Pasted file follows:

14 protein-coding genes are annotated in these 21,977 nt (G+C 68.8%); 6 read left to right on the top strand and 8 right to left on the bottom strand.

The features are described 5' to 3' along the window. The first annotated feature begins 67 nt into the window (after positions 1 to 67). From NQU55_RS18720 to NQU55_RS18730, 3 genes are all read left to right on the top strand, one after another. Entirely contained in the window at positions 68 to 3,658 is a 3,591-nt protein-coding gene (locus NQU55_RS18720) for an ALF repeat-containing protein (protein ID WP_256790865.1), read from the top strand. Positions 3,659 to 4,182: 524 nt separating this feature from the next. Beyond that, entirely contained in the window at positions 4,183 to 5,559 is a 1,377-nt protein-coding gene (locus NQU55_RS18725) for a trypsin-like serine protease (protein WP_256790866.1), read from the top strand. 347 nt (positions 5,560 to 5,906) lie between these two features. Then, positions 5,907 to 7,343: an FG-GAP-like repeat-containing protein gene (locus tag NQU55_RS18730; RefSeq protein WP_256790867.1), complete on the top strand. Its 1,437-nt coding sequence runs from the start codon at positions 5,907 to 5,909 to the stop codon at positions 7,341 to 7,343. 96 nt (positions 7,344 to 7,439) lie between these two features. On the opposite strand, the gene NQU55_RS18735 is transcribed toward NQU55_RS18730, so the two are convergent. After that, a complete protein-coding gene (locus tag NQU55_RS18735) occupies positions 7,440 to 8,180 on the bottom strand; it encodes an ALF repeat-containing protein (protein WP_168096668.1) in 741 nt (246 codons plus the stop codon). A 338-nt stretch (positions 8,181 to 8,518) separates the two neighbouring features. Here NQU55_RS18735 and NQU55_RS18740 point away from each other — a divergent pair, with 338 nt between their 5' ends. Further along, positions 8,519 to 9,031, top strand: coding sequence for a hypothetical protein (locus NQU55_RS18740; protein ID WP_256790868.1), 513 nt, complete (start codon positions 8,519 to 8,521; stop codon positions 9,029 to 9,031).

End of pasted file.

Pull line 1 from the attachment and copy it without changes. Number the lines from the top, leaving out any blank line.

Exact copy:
14 protein-coding genes are annotated in these 21,977 nt (G+C 68.8%); 6 read left to right on the top strand and 8 right to left on the bottom strand.